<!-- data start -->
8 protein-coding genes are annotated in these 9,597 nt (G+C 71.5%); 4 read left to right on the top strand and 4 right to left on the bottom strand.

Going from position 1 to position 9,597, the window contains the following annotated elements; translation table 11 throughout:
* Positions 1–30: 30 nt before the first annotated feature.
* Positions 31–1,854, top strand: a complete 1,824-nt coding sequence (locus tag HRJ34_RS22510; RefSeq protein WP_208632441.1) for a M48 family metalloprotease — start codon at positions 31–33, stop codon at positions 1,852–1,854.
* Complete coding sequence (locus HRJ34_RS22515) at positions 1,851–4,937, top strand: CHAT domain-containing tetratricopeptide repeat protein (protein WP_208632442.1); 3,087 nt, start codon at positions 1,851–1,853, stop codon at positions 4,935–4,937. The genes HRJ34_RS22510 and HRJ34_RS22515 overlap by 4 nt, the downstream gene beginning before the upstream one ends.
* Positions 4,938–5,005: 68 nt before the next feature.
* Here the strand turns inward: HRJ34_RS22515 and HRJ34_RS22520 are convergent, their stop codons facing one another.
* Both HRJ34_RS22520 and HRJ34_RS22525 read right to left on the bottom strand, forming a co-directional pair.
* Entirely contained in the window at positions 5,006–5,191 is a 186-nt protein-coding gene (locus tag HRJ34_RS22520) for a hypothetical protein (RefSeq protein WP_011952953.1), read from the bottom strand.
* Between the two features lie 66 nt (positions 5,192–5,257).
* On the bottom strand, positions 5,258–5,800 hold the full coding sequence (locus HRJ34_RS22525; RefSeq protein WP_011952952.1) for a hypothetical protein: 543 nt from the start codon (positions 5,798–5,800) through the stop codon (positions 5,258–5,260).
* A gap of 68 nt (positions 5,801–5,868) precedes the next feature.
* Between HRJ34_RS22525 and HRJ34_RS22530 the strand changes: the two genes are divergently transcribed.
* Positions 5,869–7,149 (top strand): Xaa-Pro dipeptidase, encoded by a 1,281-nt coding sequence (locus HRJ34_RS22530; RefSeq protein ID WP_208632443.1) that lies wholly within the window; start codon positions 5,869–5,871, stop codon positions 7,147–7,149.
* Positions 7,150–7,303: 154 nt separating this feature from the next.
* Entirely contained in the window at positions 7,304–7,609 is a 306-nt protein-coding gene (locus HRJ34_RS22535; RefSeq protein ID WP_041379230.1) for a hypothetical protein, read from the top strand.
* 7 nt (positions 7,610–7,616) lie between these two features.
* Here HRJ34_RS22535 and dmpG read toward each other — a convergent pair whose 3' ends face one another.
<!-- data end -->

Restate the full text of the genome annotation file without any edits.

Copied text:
8 protein-coding genes are annotated in these 9,597 nt (G+C 71.5%); 4 read left to right on the top strand and 4 right to left on the bottom strand.

Going from position 1 to position 9,597, the window contains the following annotated elements; translation table 11 throughout:
* Positions 1–30: 30 nt before the first annotated feature.
* Positions 31–1,854, top strand: a complete 1,824-nt coding sequence (locus tag HRJ34_RS22510; RefSeq protein WP_208632441.1) for a M48 family metalloprotease — start codon at positions 31–33, stop codon at positions 1,852–1,854.
* Complete coding sequence (locus HRJ34_RS22515) at positions 1,851–4,937, top strand: CHAT domain-containing tetratricopeptide repeat protein (protein WP_208632442.1); 3,087 nt, start codon at positions 1,851–1,853, stop codon at positions 4,935–4,937. The genes HRJ34_RS22510 and HRJ34_RS22515 overlap by 4 nt, the downstream gene beginning before the upstream one ends.
* Positions 4,938–5,005: 68 nt before the next feature.
* Here the strand turns inward: HRJ34_RS22515 and HRJ34_RS22520 are convergent, their stop codons facing one another.
* Both HRJ34_RS22520 and HRJ34_RS22525 read right to left on the bottom strand, forming a co-directional pair.
* Entirely contained in the window at positions 5,006–5,191 is a 186-nt protein-coding gene (locus tag HRJ34_RS22520) for a hypothetical protein (RefSeq protein WP_011952953.1), read from the bottom strand.
* Between the two features lie 66 nt (positions 5,192–5,257).
* On the bottom strand, positions 5,258–5,800 hold the full coding sequence (locus HRJ34_RS22525; RefSeq protein WP_011952952.1) for a hypothetical protein: 543 nt from the start codon (positions 5,798–5,800) through the stop codon (positions 5,258–5,260).
* A gap of 68 nt (positions 5,801–5,868) precedes the next feature.
* Between HRJ34_RS22525 and HRJ34_RS22530 the strand changes: the two genes are divergently transcribed.
* Positions 5,869–7,149 (top strand): Xaa-Pro dipeptidase, encoded by a 1,281-nt coding sequence (locus HRJ34_RS22530; RefSeq protein ID WP_208632443.1) that lies wholly within the window; start codon positions 5,869–5,871, stop codon positions 7,147–7,149.
* Positions 7,150–7,303: 154 nt separating this feature from the next.
* Entirely contained in the window at positions 7,304–7,609 is a 306-nt protein-coding gene (locus HRJ34_RS22535; RefSeq protein ID WP_041379230.1) for a hypothetical protein, read from the top strand.
* 7 nt (positions 7,610–7,616) lie between these two features.
* Here HRJ34_RS22535 and dmpG read toward each other — a convergent pair whose 3' ends face one another.